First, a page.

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Open Access Publications from the University of California

Electoral institutions, parties, and the politics of class: Why some democracies redistribute more than others


We develop a general model of redistribution and use it to account for the remarkable variance in government redistribution across democracies. We show that the electoral system plays a key role because it shapes the nature of political parties and the composition of governing coalitions, whether these are conceived as electoral alliances between classes or alliances between class parties. Our argument implies a) that center-left governments dominate under PR systems, while center-right governments dominate under majoritarian systems, and b) that PR systems redistribute more than majoritarian systems. We test our argument on panel data for redistribution, government partisanship, and electoral system in advanced democracies.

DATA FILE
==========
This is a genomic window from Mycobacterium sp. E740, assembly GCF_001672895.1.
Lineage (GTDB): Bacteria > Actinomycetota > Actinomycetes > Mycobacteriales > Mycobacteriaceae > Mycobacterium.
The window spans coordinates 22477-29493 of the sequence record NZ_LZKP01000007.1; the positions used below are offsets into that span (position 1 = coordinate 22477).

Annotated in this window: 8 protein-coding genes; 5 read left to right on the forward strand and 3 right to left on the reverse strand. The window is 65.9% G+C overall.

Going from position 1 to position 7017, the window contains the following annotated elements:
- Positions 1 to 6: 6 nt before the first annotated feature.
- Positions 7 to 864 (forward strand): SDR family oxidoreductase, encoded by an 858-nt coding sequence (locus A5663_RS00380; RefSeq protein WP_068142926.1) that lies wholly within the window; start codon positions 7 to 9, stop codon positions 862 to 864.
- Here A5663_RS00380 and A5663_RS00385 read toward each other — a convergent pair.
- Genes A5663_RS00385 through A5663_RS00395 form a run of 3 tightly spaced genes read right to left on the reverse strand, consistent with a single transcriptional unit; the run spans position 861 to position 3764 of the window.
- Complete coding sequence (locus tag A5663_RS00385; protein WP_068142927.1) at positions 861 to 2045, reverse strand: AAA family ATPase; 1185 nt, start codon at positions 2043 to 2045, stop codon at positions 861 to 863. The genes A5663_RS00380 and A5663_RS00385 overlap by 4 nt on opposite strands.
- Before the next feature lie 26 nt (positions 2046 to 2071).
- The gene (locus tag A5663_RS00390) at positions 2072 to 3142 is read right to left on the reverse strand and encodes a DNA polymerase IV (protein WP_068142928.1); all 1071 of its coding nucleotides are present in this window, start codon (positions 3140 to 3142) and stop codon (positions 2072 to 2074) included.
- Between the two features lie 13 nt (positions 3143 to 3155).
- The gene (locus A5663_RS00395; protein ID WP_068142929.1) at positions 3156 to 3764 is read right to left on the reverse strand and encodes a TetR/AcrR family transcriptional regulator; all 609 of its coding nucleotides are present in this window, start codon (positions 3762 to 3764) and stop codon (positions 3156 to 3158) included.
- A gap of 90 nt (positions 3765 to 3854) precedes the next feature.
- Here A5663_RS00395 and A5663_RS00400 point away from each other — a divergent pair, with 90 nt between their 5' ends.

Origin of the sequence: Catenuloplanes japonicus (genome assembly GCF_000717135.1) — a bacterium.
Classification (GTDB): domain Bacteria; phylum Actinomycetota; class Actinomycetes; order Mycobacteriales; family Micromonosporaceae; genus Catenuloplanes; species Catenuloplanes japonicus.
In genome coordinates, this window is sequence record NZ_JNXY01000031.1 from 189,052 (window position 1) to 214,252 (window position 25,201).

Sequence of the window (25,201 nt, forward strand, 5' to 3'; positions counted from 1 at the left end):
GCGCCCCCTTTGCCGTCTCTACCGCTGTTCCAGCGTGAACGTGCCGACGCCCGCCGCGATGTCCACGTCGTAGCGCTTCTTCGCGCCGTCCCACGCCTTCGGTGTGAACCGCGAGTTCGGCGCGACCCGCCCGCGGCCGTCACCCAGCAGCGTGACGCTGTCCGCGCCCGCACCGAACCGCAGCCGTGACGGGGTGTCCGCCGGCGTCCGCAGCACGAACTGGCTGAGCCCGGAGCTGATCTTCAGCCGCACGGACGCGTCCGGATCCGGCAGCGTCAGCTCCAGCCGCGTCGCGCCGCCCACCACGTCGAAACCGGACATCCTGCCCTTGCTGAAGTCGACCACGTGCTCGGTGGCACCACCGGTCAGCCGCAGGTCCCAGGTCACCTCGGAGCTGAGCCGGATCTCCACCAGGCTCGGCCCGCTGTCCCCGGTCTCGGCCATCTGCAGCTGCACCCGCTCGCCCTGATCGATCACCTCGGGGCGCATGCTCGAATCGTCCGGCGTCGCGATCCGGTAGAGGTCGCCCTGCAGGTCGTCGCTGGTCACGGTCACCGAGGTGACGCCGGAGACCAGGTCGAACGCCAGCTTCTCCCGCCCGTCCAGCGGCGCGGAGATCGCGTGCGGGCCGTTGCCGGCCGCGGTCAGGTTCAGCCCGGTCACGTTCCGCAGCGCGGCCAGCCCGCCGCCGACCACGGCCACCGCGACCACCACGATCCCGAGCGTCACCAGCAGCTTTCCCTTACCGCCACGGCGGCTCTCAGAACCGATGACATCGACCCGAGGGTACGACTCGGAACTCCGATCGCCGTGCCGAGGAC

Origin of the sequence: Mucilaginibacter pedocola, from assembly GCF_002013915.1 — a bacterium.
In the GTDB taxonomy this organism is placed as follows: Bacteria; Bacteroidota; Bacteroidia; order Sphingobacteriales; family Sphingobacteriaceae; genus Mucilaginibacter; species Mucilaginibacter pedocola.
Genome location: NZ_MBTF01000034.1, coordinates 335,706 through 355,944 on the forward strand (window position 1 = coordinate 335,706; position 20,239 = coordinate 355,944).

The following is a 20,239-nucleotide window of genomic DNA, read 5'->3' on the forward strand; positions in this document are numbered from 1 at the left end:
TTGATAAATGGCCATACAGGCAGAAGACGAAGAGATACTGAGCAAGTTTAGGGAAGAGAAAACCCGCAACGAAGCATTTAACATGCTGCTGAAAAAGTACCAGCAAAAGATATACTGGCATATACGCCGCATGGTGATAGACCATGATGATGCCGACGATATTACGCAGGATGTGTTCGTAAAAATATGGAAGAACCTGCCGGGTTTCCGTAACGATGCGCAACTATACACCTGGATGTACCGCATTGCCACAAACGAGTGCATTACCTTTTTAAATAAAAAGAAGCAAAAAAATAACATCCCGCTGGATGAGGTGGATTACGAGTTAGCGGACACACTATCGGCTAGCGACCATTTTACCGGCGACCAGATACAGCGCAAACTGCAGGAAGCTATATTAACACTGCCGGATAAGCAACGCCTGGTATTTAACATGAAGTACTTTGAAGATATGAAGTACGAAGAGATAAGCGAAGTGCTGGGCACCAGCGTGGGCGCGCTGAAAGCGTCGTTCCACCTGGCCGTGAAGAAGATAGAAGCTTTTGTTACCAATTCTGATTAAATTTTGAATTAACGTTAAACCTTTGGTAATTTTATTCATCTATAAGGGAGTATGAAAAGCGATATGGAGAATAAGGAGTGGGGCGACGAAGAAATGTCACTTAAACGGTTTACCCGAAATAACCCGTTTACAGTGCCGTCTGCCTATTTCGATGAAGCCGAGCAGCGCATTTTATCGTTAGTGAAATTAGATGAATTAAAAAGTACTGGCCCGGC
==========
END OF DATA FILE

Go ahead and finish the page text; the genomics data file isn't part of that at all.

We thank Jim Alt, Klaus Armingeon, Neal Beck, David Brady, Geoffrey Brennan, Gary Cox, Thomas Cusack, Jeff Frieden, Robert Goodin, Peter Hall, Peter Lange, Peter Katzenstein, Robert Keohane, Herbert Kitschelt, Gerard Roland, Fritz Scharpf, Ken Shepsle and participants in the Workshop on the economic consequences of democratic institutions, Department of Political Science, Duke University, April 1-2, 2005 for their many helpful comments on a previous version of this paper.

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